# Sum of independent Binomial random variables with different probabilities?

suppose I have independent random variables $X_i$ which are distributed binomially via $$X_i \sim \mathrm{Bin}(n_i, p_i)$$.

Are there relatively simple formulae or at least bounds for the distribution $$S = \sum_i X_i$$ avaialble?

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See this paper (The Distribution of a Sum of Binomial Random Variables by Ken Butler and Michael Stephens).

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I have the same question and i read the paper (The Distribution of a Sum of Binomial Random Variables by Ken Butler and Michael Stephens). unfortunately the approximations are not clear to me ( for example how are the probabilities in Table 2 calculated?) – May Dec 6 '12 at 22:33
@May: I had the same problem these days and I ended up using the explicit formula given in the linked paper. Should be fine if you don't have too many samples. – Michael Kuhn Dec 7 '12 at 20:26
@MichaelKuhn: so you used poisson binomial distribution function en.wikipedia.org/wiki/Poisson_binomial_distribution, unfortunately I have many samples and I need to use an approximation. – May Dec 11 '12 at 0:16
@May: These seems to be an R package for this distribution: cran.r-project.org/web/packages/poibin/poibin.pdf – Michael Kuhn Dec 11 '12 at 9:09
@MichaelKuhn: thank you. I also found this paper sciencedirect.com/science/article/pii/S0167947312003568# – May Dec 11 '12 at 15:40

One short answer is that a normal approximation still works well as long as the variance $\sigma^2 = \sum n_i p_i(1-p_i)$ is not too small. Compute the average $\mu = \sum n_i p_i$ and the variance, and approximate $S$ by $N(\mu,\sigma)$.

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Unfortunately, I cannot say anything about the Variance. In what direction would the normal approximation go? – Lagerbaer Mar 30 '11 at 22:31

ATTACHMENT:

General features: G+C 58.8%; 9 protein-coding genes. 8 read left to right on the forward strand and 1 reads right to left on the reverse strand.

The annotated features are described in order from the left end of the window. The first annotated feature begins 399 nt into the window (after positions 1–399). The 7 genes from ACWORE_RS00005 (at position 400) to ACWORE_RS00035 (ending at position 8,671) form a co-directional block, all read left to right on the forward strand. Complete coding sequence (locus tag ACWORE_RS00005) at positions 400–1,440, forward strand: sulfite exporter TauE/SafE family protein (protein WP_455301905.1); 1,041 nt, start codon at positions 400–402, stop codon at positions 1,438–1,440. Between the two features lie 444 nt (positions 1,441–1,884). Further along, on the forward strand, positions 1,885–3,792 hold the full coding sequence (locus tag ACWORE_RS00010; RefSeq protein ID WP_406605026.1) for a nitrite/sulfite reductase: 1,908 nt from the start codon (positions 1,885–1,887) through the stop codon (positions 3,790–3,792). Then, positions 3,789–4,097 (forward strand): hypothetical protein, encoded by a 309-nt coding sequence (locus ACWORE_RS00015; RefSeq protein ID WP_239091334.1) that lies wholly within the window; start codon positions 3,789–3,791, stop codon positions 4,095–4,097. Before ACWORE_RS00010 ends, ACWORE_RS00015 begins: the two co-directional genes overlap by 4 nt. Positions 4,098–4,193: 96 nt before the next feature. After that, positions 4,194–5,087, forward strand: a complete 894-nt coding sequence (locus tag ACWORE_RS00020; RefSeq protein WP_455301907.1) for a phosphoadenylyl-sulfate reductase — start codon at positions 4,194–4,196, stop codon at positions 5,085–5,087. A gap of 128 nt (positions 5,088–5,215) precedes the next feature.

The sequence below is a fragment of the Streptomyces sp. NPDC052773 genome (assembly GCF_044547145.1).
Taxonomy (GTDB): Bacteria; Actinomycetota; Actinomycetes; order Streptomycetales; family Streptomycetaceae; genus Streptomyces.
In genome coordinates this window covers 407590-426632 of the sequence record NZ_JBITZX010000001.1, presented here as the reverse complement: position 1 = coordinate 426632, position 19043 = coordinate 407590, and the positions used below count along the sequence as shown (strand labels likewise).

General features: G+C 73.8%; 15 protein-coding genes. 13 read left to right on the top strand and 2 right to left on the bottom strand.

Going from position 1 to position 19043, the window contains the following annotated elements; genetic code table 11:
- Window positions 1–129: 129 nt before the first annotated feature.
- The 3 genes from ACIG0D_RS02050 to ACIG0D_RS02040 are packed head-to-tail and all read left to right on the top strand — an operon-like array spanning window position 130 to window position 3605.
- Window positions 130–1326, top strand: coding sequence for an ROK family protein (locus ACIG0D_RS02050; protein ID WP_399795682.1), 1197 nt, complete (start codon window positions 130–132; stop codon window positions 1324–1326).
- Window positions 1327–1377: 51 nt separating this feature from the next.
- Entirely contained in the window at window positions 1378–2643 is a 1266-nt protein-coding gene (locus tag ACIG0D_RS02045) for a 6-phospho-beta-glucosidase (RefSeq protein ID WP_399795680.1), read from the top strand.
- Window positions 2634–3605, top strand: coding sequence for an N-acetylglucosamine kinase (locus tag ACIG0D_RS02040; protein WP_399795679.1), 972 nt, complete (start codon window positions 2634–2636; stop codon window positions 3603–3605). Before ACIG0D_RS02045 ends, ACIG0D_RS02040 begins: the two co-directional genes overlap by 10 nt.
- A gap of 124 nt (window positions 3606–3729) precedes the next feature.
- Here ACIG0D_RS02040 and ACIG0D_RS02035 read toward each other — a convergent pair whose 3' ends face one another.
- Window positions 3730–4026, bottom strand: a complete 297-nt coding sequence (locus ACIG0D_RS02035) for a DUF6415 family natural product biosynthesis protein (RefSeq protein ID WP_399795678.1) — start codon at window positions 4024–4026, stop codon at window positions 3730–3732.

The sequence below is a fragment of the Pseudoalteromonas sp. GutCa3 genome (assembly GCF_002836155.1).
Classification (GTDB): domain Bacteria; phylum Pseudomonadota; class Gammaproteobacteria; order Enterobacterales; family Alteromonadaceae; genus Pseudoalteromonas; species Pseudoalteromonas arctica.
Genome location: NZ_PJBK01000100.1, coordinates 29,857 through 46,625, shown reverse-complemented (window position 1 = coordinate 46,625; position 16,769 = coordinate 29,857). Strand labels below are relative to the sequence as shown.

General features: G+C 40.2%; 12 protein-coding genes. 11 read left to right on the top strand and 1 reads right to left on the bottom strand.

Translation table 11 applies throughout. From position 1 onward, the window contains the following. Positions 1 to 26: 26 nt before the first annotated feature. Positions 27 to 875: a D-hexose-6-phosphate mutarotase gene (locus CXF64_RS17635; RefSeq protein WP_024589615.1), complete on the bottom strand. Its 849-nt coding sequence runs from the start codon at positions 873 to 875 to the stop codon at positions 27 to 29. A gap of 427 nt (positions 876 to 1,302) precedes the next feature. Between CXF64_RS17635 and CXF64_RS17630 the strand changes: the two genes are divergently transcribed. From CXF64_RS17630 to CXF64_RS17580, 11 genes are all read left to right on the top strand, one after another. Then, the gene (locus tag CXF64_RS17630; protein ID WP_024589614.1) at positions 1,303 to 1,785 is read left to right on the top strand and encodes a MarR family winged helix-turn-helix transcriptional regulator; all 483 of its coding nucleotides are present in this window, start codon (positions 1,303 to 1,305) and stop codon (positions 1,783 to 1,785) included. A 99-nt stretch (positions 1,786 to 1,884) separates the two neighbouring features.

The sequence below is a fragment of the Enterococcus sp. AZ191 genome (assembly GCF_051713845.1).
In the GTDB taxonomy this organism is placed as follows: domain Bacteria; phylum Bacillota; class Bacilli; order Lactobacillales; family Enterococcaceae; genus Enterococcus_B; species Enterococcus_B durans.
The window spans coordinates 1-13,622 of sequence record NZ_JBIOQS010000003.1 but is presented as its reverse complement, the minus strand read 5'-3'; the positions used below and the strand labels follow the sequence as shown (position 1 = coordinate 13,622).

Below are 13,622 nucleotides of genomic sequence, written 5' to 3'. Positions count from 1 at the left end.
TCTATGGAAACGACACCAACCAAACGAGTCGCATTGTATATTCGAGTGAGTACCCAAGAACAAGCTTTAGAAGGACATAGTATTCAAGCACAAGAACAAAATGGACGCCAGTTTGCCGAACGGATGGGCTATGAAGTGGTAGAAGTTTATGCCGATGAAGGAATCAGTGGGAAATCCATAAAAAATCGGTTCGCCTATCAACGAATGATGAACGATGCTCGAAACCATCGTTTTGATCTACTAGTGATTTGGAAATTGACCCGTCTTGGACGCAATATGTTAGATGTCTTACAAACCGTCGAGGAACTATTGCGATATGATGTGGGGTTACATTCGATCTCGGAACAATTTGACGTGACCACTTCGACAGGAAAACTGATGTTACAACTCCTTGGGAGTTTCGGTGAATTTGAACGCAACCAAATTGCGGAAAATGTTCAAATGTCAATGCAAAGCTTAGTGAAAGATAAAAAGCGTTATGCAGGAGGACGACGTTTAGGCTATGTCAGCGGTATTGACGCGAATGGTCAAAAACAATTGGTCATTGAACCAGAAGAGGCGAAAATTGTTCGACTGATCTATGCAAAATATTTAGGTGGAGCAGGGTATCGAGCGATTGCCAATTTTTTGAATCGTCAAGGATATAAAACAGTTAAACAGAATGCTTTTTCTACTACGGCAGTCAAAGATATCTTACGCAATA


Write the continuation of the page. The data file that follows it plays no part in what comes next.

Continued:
Do you mean, "is the normal approximation an overestimate or an underestimate?" That depends on the range of values you are considering. Both distributions have total mass $1$. – Douglas Zare Mar 30 '11 at 23:29
I'd be interested in an estimate on the expected value. – Lagerbaer Mar 31 '11 at 3:03
To use a normal approximation, you have to know the mean and variance. (To use the more complicated approximations in the paper PEV cited, you need more information, such as the first 4 moments.) If you don't know the expected value, then what do you know about these binomial summands? – Douglas Zare Apr 3 '11 at 4:41
I know $n_i$ and $p_i$ of each of the summands, and hence I know the expected value and variance of each of the summands. – Lagerbaer Apr 3 '11 at 4:44

This answer provides an R implementation of the explicit formula from the paper linked in the accepted answer (The Distribution of a Sum of Binomial Random Variables by Ken Butler and Michael Stephens). (This code can in fact be used to combine any two independent probability distributions):

# explicitly combine two probability distributions, expecting a vector of
# probabilities (first element = count 0)
combine.distributions <- function(a, b) {

# because of the following computation, make a matrix with more columns than rows
if (length(a) < length(b)) {
t <- a
a <- b
b <- t
}

# explicitly multiply the probability distributions
m <- a %*% t(b)

# initialized the final result, element 1 = count 0
result <- rep(0, length(a)+length(b)-1)

# of the result vector
for (i in 1:nrow(m)) {
result[i:(ncol(m)+i-1)] <- result[i:(ncol(m)+i-1)] + m[i,]
}

result
}

a <- dbinom(0:1000, 1000, 0.5)
b <- dbinom(0:2000, 2000, 0.9)

ab <- combine.distributions(a, b)
ab.df <- data.frame( N = 0:(length(ab)-1), p = ab)

plot(ab.df$N, ab.df$p, type="l")

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